gra-dult-hood n.

1. A stage in life between graduation and adulthood.
2. Gradulthood often involves jobs that don't fulfil a graduate's expectations.
3. A term coined during the recession.

To work for free, or not to work for free?

Guest writer Georgia Braham (@geobraham-of Half-Full Glass fame) joins us again to weigh up the pros and cons of unpaid work experience:

'Had Hamlet been a Gradult, I believe he would have asked this question. Unpaid work experience is the great gamble of Gradulthood. Will giving up the opportunity to earn money in exchange for experiencing a specific industry and making contacts pay off in the long run? Certainly, work experience looks good on a CV and shows a keen interest in a particular field of employment. But in this tough economic climate, it certainly doesn’t guarantee a job and most young people can’t afford to work completely for free. So what are the stakes?

I have just begun a month of unpaid work experience at a television studio. This is a fantastic opportunity for me to experience the industry I would love to work in. I am very lucky to have been offered the placement and am genuinely excited for it to begin. However, for the next month I will be completely working for free. No wages... No expenses... Nada. As I realised how much my train ticket for the month would cost me (£200 - and then there’s lunch to consider), the severity of the great work experience gamble dawned on me. I feel as if I am seated in the main table at Caesar’s Palace, with the entire contents of my bank account in front of me (ok so this isn’t exactly an impressive sum, but a girl’s gotta eat... and shop). I’ve got Sky Masterson on one side of me, James Bond on the other and Hugh Hefner is winking confidently at me over a mountain of chips. He’s probably bluffing, but in the dog-eat-dog world of gradulthood, a bluff can win you the jackpot. There are stakes are sky high, but the game is just not what it used to be.

The dear old recession has made the formerly hand-holding world of work experience somewhat more problematic. Firstly, it is no longer as simple as sending in your CV and offering to work for free. There are now entire websites and agencies dedicated to finding unpaid work experience in your chosen area. The application for the particular placement I have just started took me longer than most job applications, with question after question about my passion and suitability. Secondly, the working world has cottoned on to how desperate us Gradults are for jobs and the fact we will work for free if there is the faintest glimmer of an enjoyable job in the distance. Essentially, there is a stream of free employees just waiting for a juicy job bait to be dangled in front of them. Every now and again, someone bites and finds themselves caught and resettled in a rather roomy and luxurious garden pond. But more often than not, one just floats around somewhere else for a while and then finds themselves flung back into the same old stream with nothing to show but a few bruises and a story to tell.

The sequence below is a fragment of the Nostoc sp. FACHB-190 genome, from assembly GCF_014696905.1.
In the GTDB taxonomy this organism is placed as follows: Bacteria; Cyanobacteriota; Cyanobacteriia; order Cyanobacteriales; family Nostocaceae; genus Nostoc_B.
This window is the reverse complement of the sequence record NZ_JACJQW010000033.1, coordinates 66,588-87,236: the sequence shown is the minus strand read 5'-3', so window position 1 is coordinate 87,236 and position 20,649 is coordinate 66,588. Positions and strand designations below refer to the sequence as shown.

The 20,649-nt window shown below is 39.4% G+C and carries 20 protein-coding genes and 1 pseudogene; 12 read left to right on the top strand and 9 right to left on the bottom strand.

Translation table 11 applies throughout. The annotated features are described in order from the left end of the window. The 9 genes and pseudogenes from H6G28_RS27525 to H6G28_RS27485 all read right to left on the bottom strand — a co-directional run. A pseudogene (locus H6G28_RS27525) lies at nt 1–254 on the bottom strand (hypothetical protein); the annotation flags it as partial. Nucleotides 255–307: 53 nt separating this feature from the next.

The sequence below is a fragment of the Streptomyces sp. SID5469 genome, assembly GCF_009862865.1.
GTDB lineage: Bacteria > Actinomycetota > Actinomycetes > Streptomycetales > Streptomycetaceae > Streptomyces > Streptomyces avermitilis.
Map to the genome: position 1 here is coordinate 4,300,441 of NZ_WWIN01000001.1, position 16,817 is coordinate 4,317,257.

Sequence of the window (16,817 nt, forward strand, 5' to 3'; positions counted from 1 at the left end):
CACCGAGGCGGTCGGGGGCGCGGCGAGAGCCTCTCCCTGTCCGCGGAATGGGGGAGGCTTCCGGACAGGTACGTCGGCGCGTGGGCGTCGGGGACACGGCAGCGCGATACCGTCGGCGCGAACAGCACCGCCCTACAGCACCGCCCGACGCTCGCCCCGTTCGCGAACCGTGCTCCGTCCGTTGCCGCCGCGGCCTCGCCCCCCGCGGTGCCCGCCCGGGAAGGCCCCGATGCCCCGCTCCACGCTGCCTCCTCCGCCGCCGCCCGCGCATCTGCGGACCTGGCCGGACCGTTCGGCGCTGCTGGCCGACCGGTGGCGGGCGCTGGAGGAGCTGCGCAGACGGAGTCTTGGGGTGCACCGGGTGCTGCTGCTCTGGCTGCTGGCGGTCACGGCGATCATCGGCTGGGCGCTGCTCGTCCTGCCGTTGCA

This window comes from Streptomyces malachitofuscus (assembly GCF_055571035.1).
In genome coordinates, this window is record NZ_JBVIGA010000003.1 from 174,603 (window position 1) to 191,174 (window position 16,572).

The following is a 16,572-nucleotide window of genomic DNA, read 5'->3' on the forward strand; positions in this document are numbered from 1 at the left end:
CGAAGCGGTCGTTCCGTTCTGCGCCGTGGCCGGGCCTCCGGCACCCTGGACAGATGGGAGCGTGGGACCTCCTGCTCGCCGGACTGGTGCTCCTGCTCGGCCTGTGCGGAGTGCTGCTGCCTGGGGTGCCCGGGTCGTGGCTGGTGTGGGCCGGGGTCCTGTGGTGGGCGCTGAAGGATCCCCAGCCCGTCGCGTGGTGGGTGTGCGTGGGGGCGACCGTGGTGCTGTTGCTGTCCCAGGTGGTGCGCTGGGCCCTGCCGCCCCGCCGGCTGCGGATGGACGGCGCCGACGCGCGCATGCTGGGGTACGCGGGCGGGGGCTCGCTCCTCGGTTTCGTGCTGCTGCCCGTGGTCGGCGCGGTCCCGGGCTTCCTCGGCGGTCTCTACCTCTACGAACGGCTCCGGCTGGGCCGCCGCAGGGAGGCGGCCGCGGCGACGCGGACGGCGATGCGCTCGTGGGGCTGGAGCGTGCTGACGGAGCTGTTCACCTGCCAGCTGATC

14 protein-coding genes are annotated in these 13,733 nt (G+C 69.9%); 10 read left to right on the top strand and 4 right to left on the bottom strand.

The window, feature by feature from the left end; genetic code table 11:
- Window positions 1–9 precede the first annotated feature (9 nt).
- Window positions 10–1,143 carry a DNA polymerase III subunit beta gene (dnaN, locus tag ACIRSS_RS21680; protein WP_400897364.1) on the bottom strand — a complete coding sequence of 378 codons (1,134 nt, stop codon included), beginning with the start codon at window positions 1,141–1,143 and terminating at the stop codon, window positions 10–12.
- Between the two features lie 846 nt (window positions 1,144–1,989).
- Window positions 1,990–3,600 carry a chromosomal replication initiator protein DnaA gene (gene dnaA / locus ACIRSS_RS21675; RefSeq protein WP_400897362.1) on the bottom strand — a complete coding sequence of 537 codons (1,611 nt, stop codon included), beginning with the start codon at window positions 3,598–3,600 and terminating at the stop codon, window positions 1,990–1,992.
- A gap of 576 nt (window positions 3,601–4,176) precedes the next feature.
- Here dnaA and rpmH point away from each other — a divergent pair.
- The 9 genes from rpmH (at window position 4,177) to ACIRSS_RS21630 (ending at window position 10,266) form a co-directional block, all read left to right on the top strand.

So far work experience is not sounding too rosy. But hope is not lost Gradults! So much emphasis is given to work experience and internships, there has got to be something positive, right? Well, right. One day into my placement, I have asked those around me how they got the job and a remarkable amount began with work experience. In addition, an article in this week’s Career Mail they told the feel-good tale of a fellow Gradult who is now doing the charity job of her dreams because she worked for free and proved her worth. Would you like another positive? Work experience gives us Gradults the opportunity to try out different jobs without the pressure of targets and the bind of contracts. Far better to try your hand at a few things and work out what you do (and more importantly, don’t) want to do, than take a job just for its salary (we meet again recruitment, my dear old friend). Essentially, work experience is a prolonged job interview, an endurance test that gives you the opportunity to prove your enthusiasm and dedication in a way that could not be shown in an interview. And I suppose that if you discover what you really want to do, working for free is a small price to pay for the job of your dreams.

Anyhow, back to my big gamble. Masterson is out (he’s succumbed to the old ‘bonuses’ lure of recruitment), but Hefner is still winking (although maybe it’s my low cut top) and Bond has just raised the stakes. I feel confident in my hand, but you never know who has a better one. Outside of this metaphor, I’ll be going in early, staying late and smiling for an entire month. Will my work experience gamble pay off? Stay tuned Gradults.'

1 comment:

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